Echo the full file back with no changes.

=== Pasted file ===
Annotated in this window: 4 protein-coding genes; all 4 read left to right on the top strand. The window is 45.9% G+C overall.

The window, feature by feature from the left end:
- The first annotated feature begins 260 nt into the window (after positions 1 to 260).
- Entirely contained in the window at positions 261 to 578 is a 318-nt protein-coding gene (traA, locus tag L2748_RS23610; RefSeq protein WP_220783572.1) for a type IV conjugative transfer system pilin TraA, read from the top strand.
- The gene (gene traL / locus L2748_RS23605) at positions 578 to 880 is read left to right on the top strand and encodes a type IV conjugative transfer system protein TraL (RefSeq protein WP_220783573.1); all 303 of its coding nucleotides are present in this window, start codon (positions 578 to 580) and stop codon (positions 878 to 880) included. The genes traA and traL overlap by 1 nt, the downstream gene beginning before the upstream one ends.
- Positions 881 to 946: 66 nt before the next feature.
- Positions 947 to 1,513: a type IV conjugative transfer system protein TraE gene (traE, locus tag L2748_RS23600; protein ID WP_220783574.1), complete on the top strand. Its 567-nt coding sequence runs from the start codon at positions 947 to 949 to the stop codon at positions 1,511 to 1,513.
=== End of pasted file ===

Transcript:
Annotated in this window: 4 protein-coding genes; all 4 read left to right on the top strand. The window is 45.9% G+C overall.

The window, feature by feature from the left end:
- The first annotated feature begins 260 nt into the window (after positions 1 to 260).
- Entirely contained in the window at positions 261 to 578 is a 318-nt protein-coding gene (traA, locus tag L2748_RS23610; RefSeq protein WP_220783572.1) for a type IV conjugative transfer system pilin TraA, read from the top strand.
- The gene (gene traL / locus L2748_RS23605) at positions 578 to 880 is read left to right on the top strand and encodes a type IV conjugative transfer system protein TraL (RefSeq protein WP_220783573.1); all 303 of its coding nucleotides are present in this window, start codon (positions 578 to 580) and stop codon (positions 878 to 880) included. The genes traA and traL overlap by 1 nt, the downstream gene beginning before the upstream one ends.
- Positions 881 to 946: 66 nt before the next feature.
- Positions 947 to 1,513: a type IV conjugative transfer system protein TraE gene (traE, locus tag L2748_RS23600; protein ID WP_220783574.1), complete on the top strand. Its 567-nt coding sequence runs from the start codon at positions 947 to 949 to the stop codon at positions 1,511 to 1,513.